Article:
As Trade War Escalates, Is China Running Out Of "Tit" For Trump's "Tat"?

In the space of a few hours last night, the US-China trade wars escalated from a modest $50 billion grenade to a $200 billion plus-plus bunker-buster with promises and threats of "strong retaliation" to the last retaliation (driven by the first retaliation) as China stepped up the rhetoric in response to Trump's direction to USTR.

However, in this 'tit' for 'tat' exchange, China may have a problem. As Bloomberg notes, with his latest move, Trump has threatened additional tariffs on a total amount of Chinese imports - $200 billion on top of a previously announced $50 billion - that China cannot match.

That’s because it doesn’t have sufficient American imports to apply higher tariffs to, so Chinese officials will need to look at other ways of retaliating.

 

However, as with all things, it's not quite as easy as that. This 'pure' definition of a trade war misses some crucial nuance.

As JPMorgan's Michael Cembalest notes, some US officials believe it’s easy to gain the upper hand in a trade war when you’re the  country doing all the importing. In a theoretical world, maybe, but not in the world we live in.

Over the last  decade, US companies made large investments in their Chinese  subsidiaries. In fact, the bilateral US trade  deficit with China almost disappears once you include sales of in-country subsidiaries.

In other words, US companies are doing almost the same amount of business in China as Chinese companies are doing in the US,  but through their subsidiaries rather than via exports.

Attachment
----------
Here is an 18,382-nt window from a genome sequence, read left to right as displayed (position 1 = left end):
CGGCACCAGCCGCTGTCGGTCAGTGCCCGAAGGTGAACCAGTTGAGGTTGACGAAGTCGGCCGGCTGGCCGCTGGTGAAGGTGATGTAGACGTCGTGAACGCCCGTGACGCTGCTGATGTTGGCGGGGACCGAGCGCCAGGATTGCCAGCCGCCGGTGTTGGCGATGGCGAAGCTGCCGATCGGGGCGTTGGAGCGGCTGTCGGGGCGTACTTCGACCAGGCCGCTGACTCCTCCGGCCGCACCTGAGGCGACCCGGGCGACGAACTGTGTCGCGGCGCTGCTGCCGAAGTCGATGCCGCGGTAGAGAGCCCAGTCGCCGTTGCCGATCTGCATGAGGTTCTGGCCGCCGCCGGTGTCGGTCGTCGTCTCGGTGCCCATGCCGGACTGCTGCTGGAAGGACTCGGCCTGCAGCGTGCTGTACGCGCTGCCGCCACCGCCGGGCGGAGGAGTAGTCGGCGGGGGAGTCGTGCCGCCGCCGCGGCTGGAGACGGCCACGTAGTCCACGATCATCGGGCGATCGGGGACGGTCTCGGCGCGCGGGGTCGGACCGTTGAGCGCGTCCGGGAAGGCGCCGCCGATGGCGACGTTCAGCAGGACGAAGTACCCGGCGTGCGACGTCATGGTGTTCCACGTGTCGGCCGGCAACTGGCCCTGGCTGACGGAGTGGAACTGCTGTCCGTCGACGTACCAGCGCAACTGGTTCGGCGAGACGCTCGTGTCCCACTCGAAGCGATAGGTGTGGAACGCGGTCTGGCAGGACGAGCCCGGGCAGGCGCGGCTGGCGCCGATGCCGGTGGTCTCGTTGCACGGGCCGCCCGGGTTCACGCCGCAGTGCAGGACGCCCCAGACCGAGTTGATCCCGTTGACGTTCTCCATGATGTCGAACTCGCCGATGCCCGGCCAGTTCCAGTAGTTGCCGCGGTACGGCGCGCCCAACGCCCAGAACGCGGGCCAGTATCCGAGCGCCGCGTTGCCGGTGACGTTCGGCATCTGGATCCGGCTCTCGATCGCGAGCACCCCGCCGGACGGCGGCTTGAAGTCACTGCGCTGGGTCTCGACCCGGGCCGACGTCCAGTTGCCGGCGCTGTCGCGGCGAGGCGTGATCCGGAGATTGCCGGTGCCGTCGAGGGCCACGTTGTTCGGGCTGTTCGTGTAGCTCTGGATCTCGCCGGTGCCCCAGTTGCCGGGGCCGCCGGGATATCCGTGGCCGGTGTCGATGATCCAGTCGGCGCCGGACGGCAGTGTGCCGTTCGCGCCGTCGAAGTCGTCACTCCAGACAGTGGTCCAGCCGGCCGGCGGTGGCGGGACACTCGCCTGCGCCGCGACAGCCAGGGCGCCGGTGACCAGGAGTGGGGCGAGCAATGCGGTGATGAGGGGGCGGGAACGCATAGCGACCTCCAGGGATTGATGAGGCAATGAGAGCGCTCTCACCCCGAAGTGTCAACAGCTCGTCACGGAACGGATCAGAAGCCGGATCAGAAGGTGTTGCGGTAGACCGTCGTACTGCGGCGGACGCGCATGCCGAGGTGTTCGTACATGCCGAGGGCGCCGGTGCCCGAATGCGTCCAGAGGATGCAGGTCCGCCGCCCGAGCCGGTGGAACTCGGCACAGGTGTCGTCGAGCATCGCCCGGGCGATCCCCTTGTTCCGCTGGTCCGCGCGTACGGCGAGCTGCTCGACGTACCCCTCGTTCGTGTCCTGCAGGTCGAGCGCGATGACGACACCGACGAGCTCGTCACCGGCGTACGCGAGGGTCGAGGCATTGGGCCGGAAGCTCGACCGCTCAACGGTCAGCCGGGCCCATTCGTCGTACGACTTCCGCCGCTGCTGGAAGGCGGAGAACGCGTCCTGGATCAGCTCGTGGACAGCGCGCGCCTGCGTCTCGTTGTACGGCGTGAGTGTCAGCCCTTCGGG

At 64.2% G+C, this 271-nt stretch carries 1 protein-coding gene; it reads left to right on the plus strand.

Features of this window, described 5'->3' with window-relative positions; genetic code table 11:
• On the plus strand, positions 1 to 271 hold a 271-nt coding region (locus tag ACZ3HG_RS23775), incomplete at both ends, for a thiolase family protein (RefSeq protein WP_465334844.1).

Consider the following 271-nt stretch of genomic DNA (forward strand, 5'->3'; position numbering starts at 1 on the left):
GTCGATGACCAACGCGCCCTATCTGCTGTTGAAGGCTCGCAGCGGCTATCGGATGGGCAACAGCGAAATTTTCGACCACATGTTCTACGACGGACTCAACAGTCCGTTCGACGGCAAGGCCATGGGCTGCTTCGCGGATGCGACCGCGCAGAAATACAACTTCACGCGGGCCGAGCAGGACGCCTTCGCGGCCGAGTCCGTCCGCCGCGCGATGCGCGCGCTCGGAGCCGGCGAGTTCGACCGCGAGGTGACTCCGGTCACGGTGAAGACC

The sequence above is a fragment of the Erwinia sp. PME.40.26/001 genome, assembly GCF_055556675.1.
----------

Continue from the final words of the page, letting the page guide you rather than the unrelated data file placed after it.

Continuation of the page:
The chart below shows examples of US corporate sales in China (not all  companies  disclose  sales  by  country)

The point is that the US has a lot to lose if China retaliates against US companies doing business in China.

These companies are some of the largest employers and capital spenders in the US, and their shares are widely held in US defined benefit and defined contribution plans.

And if we look by state, California and Tennessee face significantly more pain than Montana and Connecticut...

h/t @M_McDonough

So like bamboo Chinese handcuffs, bad trade deals seem easy to get out of until you start pulling on them.

In other words, the trade deficit is one small part of it, and China does have a few other devastating options in its retaliatory arsenal as we detailed here, most especially its two nuclear options - Dumping of FX reserves (i.e. US Treasuries), and/or Yuan Devaluation.

 

So in answering the question above - has China run out of 'tit' to respond to Trump's 'tat'? Yes, but what come next may be far worse.